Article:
Helena Thernstrom works as Head of Legal for RBS’s Asset and Invoice Finance businesses where she also heads up the Bank’s gender network in London. She is a passionate and visible advocate of diversity and inclusion, including social mobility and pro-bono initiatives, and was shortlisted for the 2019 WIBF ‘Champion for Women’ award. She is also shortlisted for the same award this year.
In planning for the new normal, how do we ensure that we are able to appropriately support our customers, communities, colleagues, friends, and families? In formulating our responses and policies, are we taking informed decisions based on relevant and appropriately aggregated data? And does the decision-making process include a diverse set of voices and experiences?
It is clear that covid-19 has not been a great leveller and that it has exposed and exacerbated pre-existing inequalities across all socio-economic aspects of life. The vulnerable have become more vulnerable and many organisations set up to help are currently on their knees.
There is of course a myriad of vulnerable groups that we need to understand, advocate, and take account of in planning for the new normal but this note looks at gender-related aspects of covid-19.
Women and Covid-19
We know from prior experiences that pandemics have far reaching gendered implications which exploit and entrench pre-existing norms and inequalities. These range from violence against women to stunting women’s engagement in the workplace. Across the globe, organisations and commentators alike call out a concern that covid-19 has the potential to unravel the modest progress made in the past decades.
The United Nations’ (UN) analysis of the covid-19 pandemic has identified five critical areas that leave women and girls most vulnerable. These are:
1. Increased risks for gender-based violence in the context of pandemic response policies
2. Unemployment, economic and livelihood impacts for the poorest women and girls
3. Unequal distribution of care and domestic work
4. Women and girls’ voices are not being included in an informed and effective response
5. Policy response mechanisms do not incorporate gender analytical data or gender-responsive plans
The UN calls out a need for all to be addressed within comprehensive response plans. They are a good starting point for organisations planning for the new normal, whether looking at support to customers or colleagues, and whether approaching the issue from a commercial or a moral viewpoint. Some UK statistics worth bearing in mind are also set out at the bottom of this note.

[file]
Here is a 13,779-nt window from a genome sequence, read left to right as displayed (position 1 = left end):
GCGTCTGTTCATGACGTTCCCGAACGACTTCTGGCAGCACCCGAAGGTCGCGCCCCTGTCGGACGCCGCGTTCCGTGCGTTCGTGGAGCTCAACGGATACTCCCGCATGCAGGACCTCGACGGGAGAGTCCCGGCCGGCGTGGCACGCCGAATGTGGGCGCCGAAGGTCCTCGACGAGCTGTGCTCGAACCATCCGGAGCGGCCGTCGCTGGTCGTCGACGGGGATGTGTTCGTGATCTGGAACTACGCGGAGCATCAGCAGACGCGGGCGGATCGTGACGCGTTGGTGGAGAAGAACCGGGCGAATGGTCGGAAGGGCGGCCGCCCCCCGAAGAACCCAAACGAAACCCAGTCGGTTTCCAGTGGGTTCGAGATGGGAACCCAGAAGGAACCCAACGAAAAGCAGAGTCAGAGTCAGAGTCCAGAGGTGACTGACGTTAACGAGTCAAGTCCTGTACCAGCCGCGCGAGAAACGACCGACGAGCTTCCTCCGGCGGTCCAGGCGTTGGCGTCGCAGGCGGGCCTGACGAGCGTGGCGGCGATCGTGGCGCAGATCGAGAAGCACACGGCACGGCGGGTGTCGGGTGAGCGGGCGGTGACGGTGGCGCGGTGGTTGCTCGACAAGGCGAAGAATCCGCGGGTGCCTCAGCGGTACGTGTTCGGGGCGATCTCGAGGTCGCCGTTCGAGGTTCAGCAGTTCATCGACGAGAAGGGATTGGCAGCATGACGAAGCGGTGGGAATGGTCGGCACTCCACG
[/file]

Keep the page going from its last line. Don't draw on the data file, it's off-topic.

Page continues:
Increased risks for Gender-Based Violence in the context of pandemic response policies
The UN labels violence against women and girls a growing ‘shadow pandemic’ with some countries reporting a recent increase of over 25 per cent. Situations of crisis will always be accompanied by an increase in violence against women and girls and lockdown has created an unprecedented surge in offences. Additionally, closures or limitations of public services such as law enforcement have made the situation even worse. We know that under ‘normal’ circumstances, less than 40 per cent of victims of domestic abuse seek help and that less than 10 per cent go to the police. Lockdown has essentially ‘locked’ many women into the abusive situation they find themselves in and opportunities are limited to call helplines or make contact with organisations that can support. The UN estimates the global cost of violence against women and girls to be ca $1.5 trillion and warns that this figure is set to increase drastically in the wake of covid-19.
In the UK alone, nearly one in three women will experience domestic abuse at some point during their lives. So where does this leave organisations? Inevitably, organisations will have workers who are experiencing abuse and/or violence in the home. They will also have customers who are experiencing the same. Whether looking at customer journeys or internal policies, organisations may want to question if these are set up with an understanding of the impacts on victims. For instance, is there actually going to be space for people to be able to choose whether to work from home or in the office in the new normal (noting that home working arrangements may not benefit victims of domestic abuse)? Are organisations set up with a workforce that understands how to spot signs of domestic abuse or at least how to support those who have come forward with dignity and confidentiality (noting that mere access to abstract and outdated intranet policies may not always be helpful)? Do organisations operating personal accounts have processes in place whereby victims of abuse are able to take action with regards to joint accounts?